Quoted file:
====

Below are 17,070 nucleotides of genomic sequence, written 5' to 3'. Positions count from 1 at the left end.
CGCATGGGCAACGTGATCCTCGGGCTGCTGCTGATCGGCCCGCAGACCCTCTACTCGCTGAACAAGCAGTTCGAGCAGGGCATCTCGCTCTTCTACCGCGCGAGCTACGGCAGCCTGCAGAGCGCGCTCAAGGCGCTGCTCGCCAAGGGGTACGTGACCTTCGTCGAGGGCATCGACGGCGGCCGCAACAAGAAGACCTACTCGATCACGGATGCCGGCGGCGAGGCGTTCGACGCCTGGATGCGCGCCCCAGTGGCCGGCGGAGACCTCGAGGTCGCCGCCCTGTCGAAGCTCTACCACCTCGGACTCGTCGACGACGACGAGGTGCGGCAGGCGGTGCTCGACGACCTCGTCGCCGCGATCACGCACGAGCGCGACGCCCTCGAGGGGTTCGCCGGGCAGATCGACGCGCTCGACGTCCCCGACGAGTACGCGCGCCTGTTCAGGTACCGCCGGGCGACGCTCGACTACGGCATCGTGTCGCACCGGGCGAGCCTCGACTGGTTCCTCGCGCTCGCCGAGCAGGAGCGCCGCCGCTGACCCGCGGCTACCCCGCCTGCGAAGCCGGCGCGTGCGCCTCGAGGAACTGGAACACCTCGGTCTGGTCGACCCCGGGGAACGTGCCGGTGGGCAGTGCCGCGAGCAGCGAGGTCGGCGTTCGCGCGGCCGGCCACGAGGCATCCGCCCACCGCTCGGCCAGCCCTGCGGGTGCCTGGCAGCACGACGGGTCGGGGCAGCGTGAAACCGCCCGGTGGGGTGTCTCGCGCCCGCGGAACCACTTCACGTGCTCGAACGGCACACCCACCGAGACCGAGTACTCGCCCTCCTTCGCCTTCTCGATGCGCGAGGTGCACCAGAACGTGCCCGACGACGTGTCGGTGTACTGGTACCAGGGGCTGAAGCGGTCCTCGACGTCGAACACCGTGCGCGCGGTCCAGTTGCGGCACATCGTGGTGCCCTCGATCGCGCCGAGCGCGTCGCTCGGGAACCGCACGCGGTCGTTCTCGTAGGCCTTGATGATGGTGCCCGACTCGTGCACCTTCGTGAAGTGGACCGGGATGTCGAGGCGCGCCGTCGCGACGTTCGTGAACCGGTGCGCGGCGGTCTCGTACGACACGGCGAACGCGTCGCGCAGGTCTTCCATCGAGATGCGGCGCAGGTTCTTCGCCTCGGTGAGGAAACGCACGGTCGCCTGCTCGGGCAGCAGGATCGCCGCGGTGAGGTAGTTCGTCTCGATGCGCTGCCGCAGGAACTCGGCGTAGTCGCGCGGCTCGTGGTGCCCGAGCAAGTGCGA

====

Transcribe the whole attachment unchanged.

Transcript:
Below are 17,070 nucleotides of genomic sequence, written 5' to 3'. Positions count from 1 at the left end.
CGCATGGGCAACGTGATCCTCGGGCTGCTGCTGATCGGCCCGCAGACCCTCTACTCGCTGAACAAGCAGTTCGAGCAGGGCATCTCGCTCTTCTACCGCGCGAGCTACGGCAGCCTGCAGAGCGCGCTCAAGGCGCTGCTCGCCAAGGGGTACGTGACCTTCGTCGAGGGCATCGACGGCGGCCGCAACAAGAAGACCTACTCGATCACGGATGCCGGCGGCGAGGCGTTCGACGCCTGGATGCGCGCCCCAGTGGCCGGCGGAGACCTCGAGGTCGCCGCCCTGTCGAAGCTCTACCACCTCGGACTCGTCGACGACGACGAGGTGCGGCAGGCGGTGCTCGACGACCTCGTCGCCGCGATCACGCACGAGCGCGACGCCCTCGAGGGGTTCGCCGGGCAGATCGACGCGCTCGACGTCCCCGACGAGTACGCGCGCCTGTTCAGGTACCGCCGGGCGACGCTCGACTACGGCATCGTGTCGCACCGGGCGAGCCTCGACTGGTTCCTCGCGCTCGCCGAGCAGGAGCGCCGCCGCTGACCCGCGGCTACCCCGCCTGCGAAGCCGGCGCGTGCGCCTCGAGGAACTGGAACACCTCGGTCTGGTCGACCCCGGGGAACGTGCCGGTGGGCAGTGCCGCGAGCAGCGAGGTCGGCGTTCGCGCGGCCGGCCACGAGGCATCCGCCCACCGCTCGGCCAGCCCTGCGGGTGCCTGGCAGCACGACGGGTCGGGGCAGCGTGAAACCGCCCGGTGGGGTGTCTCGCGCCCGCGGAACCACTTCACGTGCTCGAACGGCACACCCACCGAGACCGAGTACTCGCCCTCCTTCGCCTTCTCGATGCGCGAGGTGCACCAGAACGTGCCCGACGACGTGTCGGTGTACTGGTACCAGGGGCTGAAGCGGTCCTCGACGTCGAACACCGTGCGCGCGGTCCAGTTGCGGCACATCGTGGTGCCCTCGATCGCGCCGAGCGCGTCGCTCGGGAACCGCACGCGGTCGTTCTCGTAGGCCTTGATGATGGTGCCCGACTCGTGCACCTTCGTGAAGTGGACCGGGATGTCGAGGCGCGCCGTCGCGACGTTCGTGAACCGGTGCGCGGCGGTCTCGTACGACACGGCGAACGCGTCGCGCAGGTCTTCCATCGAGATGCGGCGCAGGTTCTTCGCCTCGGTGAGGAAACGCACGGTCGCCTGCTCGGGCAGCAGGATCGCCGCGGTGAGGTAGTTCGTCTCGATGCGCTGCCGCAGGAACTCGGCGTAGTCGCGCGGCTCGTGGTGCCCGAGCAAGTGCGA